On Monday, gold prices fell as U.S. Treasury yields rose to multi-year highs ahead of the Federal Reserve’s May meeting. The market expects the central bank to announce aggressive rate hikes. Higher bond yields and interest rates raise the opportunity cost of owning the non-interest-bearing bullion.
Spot gold is currently trading at $1,885.13 per ounce as of 0750 GMT.
The Federal Open Market Committee (FOMC) will meet on May 3 and announce its decision the next day. Analysts expect aggressive rate hikes until summer to control rising inflation and labor costs. However, two reports indicate that both may have peaked in March.
The Commerce Department reported that the core personal consumption expenditures price index slowed slightly in March. There was also evidence of a shift towards spending on services rather than goods, which would ease upward price pressure. A separate report showed that the private wage growth leveled off at 5%.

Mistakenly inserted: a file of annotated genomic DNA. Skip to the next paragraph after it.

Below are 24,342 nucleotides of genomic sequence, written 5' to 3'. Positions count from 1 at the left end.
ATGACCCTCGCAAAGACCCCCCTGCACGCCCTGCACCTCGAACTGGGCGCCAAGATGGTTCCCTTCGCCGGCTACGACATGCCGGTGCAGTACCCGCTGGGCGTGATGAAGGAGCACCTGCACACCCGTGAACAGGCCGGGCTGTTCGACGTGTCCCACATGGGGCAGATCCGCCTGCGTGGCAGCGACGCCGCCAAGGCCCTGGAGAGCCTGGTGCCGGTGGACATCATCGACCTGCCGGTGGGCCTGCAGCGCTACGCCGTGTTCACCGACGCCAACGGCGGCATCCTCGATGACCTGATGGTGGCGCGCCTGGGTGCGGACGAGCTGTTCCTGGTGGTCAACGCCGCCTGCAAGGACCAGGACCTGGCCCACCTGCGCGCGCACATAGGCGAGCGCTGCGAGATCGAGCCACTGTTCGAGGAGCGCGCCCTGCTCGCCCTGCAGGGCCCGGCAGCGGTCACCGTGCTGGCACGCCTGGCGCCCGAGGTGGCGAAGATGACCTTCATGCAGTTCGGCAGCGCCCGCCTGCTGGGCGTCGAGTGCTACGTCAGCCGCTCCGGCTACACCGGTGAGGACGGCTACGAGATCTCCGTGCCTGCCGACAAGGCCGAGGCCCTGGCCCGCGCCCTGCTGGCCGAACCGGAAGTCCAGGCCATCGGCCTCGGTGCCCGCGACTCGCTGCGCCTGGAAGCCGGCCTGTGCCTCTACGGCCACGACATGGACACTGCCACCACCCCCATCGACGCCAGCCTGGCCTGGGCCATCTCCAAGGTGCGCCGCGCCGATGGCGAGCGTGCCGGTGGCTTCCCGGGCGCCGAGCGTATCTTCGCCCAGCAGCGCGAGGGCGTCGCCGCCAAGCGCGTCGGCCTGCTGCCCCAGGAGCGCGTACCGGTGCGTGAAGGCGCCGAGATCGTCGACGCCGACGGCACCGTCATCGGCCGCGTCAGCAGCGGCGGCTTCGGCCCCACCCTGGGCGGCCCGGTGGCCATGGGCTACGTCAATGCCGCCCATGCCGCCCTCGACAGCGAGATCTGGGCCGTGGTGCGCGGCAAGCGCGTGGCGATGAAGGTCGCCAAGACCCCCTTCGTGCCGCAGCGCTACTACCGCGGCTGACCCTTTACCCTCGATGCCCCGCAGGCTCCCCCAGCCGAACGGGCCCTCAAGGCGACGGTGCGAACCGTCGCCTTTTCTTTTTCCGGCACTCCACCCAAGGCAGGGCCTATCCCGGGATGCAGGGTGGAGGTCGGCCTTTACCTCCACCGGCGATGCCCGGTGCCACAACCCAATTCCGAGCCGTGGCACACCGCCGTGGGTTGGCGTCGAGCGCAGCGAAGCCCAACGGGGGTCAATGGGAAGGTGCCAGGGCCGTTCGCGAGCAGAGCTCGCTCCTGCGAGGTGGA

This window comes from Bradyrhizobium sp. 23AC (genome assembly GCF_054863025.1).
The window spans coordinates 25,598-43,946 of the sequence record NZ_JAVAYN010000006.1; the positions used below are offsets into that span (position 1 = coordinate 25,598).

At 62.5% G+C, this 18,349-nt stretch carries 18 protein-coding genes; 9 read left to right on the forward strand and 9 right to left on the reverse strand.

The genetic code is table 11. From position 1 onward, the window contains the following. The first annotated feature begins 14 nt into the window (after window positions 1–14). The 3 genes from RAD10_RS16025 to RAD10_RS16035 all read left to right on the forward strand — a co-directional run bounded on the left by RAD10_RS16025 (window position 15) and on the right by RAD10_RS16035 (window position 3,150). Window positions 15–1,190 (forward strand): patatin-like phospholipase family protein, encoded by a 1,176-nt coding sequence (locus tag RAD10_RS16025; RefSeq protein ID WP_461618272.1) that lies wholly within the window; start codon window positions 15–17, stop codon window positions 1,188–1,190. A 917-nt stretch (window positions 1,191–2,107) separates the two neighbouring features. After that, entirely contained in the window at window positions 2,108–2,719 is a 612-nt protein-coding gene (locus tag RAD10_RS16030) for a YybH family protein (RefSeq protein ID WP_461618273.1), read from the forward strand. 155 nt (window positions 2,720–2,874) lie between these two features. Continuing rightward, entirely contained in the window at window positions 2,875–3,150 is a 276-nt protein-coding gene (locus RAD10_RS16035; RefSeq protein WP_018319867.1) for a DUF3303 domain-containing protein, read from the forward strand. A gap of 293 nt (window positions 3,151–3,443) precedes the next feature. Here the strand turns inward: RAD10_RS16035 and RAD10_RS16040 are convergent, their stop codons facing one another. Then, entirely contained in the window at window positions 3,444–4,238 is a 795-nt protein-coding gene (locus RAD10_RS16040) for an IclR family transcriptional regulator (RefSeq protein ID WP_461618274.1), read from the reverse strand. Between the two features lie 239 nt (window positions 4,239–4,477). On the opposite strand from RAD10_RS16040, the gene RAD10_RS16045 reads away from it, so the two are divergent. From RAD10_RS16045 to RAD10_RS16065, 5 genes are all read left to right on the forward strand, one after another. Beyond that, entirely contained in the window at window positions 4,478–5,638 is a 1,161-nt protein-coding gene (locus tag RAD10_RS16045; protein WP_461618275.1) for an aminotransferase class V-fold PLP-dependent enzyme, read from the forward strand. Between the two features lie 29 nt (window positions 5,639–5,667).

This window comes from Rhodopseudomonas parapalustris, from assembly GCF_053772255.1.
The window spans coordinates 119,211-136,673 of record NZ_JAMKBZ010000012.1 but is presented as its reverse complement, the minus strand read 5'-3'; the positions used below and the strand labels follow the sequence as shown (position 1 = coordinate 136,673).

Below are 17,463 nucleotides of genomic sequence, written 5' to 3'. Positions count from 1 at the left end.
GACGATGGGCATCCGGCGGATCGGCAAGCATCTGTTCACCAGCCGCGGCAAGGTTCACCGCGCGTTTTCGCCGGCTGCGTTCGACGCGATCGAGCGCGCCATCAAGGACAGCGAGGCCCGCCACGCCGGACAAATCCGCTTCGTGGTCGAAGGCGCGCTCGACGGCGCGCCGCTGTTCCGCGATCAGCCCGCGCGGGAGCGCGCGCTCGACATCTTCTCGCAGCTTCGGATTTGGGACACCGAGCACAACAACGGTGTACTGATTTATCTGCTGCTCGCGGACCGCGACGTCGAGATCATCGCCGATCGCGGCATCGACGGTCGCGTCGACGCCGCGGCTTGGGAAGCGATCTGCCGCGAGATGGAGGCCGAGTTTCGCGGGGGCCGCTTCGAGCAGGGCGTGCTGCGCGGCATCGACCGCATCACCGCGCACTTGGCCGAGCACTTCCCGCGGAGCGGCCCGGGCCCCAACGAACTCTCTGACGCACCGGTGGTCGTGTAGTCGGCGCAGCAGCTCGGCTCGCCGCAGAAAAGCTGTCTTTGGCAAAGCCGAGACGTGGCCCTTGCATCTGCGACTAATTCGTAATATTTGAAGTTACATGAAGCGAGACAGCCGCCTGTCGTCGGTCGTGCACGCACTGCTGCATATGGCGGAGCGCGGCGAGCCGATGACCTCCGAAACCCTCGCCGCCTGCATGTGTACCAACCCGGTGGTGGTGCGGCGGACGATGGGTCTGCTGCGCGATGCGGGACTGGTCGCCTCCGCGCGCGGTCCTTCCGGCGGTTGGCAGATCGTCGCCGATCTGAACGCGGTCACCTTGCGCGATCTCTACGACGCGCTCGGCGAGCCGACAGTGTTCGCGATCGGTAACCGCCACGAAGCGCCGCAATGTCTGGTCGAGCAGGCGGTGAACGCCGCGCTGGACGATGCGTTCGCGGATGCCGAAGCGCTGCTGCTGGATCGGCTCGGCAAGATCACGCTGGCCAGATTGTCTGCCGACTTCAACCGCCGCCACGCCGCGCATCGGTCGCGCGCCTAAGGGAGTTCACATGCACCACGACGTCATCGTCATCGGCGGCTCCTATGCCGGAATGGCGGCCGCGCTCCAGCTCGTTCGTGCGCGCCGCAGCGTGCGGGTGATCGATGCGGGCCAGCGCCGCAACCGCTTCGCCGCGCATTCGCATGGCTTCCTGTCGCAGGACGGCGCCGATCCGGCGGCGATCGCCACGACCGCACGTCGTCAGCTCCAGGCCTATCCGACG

But economist Andrew Hunter said those reports would not stop the central bank from raising interest rates by 50-basis-point this month.
Stephen Innes, the managing partner at SPI Asset Management, noted that the market is already pricing in a 50-basis-point hike. And it could jump to 57-bp in July. He said the Fed lags behind the market and might try to keep up with hawkish announcements.
DailyFX senior analyst Ross J. Bullard said gold is testing a critical support level near $1,880. The talk about the possibility of a 75-bps rate hike this week pushed the dollar to 20-year peaks and weighed on bullion prices.
Gold prices rose 1% on Friday after the U.S. dollar retreated and led some traders to expect another rally. But TD Securities analysts argued that the prospect of aggressive monetary tightening implies that any rally would have a limited life span. They suggested that long liquidations could be the reality until the second half of the year.
In physical trading, gold demand in India improved ahead of the Akshaya Festival. It prompted local dealers to reduce discounts by $2. But a local trader said demand has not fully recovered and will likely remain soft in the second quarter due to volatile prices. In China, the situation has not improved due to COVID-related lockdowns.